MM: As the incumbent supplier, Omantel is a full service telco: we service urban and rural areas, we supply ‘POTS’ (plain old telephony services) and payphone/calling card services, we supply data services, we supply value added services. And through our Oman Mobile operation we supply mobile services. We also offer wholesale and international services to our competitors and business partners. This will not change in the near term, though I see a strategic focus on data and Internet. This is because Oman’s use of these services is low compared to international and regional norms. To execute this strategy you’ll see new product launches, such as wireless hotspots and new alliances with high-tech companies such as Microsoft. Having said this, our heritage as a Government organisation will temper our commercial activities with a duty to provide service to the public. An example of this crossed my desk just last week: we have a payphone in a school for handicapped children. Usage of the phone is low and it’s unprofitable. If Omantel always took a purely commercial view of its services, this payphone would have been removed. However, this was a clear example of public interest being more important than commercial profit and that payphone will remain where it is. Whilst you could argue that this approach will make us less competitive, I believe quite the opposite: Omantel is a national asset and one of our stakeholders is the Omani public - which happens to include handicapped kids.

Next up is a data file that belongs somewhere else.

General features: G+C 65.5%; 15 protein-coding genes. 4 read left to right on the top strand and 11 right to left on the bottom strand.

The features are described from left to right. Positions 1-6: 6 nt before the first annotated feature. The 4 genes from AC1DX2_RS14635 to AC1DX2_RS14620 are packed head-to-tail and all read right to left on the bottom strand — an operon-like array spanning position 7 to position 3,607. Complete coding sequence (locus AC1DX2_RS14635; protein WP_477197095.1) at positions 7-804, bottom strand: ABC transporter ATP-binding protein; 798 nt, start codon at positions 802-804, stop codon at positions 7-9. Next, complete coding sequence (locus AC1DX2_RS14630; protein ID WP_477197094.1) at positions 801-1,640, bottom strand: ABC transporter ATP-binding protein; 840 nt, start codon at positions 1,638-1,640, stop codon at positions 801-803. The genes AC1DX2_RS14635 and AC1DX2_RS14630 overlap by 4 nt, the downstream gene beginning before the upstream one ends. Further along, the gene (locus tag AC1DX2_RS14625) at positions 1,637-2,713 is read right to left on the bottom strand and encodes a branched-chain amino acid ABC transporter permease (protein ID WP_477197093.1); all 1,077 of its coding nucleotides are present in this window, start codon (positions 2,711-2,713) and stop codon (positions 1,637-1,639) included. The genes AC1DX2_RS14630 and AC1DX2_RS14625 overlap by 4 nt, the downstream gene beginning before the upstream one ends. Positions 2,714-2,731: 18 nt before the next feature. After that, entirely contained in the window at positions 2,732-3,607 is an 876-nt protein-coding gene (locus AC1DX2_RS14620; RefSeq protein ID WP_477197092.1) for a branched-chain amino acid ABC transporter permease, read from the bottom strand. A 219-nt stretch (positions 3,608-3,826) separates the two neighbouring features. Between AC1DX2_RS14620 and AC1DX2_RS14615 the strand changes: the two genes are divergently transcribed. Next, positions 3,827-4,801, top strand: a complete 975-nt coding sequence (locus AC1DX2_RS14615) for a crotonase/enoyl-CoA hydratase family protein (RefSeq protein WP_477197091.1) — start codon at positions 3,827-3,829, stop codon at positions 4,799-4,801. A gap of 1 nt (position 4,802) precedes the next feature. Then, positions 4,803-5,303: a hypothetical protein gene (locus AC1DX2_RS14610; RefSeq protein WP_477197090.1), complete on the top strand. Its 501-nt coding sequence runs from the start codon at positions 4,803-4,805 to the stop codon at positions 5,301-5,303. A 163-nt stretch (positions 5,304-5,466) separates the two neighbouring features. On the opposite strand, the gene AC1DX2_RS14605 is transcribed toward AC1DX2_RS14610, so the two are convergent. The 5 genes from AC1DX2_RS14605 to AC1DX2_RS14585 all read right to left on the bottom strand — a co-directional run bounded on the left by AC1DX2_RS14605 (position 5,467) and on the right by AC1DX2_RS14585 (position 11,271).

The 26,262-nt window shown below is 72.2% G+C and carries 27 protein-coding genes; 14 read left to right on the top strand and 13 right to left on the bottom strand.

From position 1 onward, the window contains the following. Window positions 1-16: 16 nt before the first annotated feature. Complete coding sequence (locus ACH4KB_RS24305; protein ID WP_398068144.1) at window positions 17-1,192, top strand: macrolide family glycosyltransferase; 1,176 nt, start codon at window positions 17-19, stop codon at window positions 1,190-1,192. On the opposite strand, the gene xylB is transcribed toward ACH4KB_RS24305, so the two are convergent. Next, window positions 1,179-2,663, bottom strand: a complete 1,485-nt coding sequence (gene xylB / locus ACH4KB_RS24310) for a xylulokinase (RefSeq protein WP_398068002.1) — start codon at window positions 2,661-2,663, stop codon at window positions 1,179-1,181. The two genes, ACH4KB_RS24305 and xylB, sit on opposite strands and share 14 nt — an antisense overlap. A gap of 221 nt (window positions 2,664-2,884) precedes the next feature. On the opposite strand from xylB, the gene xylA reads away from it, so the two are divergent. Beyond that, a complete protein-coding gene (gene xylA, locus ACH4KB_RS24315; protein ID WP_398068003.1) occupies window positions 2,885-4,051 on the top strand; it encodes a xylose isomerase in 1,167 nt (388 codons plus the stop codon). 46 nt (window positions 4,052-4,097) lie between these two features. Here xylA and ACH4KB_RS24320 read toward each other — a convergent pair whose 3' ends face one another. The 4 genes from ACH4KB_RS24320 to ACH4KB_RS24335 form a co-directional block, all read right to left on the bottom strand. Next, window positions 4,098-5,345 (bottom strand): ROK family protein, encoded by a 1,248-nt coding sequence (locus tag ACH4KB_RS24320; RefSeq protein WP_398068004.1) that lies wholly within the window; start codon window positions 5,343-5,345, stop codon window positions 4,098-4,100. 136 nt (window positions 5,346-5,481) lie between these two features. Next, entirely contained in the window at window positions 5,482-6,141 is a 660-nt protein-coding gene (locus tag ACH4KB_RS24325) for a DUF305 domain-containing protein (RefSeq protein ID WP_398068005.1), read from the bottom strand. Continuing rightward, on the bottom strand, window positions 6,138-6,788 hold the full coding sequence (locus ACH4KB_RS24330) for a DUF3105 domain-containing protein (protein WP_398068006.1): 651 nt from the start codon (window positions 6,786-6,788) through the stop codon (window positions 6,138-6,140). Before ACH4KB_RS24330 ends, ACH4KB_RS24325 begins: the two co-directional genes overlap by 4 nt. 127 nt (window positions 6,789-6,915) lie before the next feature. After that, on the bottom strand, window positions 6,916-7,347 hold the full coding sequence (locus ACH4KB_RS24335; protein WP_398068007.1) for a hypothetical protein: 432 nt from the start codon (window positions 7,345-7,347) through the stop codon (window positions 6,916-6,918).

DO: Most Oman-based SMEs and startups don't have a telecoms specialists on their staff, and telecommunication carriers aren’t generally very well equipped to provide hand-holding. How’s Omantel helping the small business community get to grips with the new and advanced telecoms services on offer?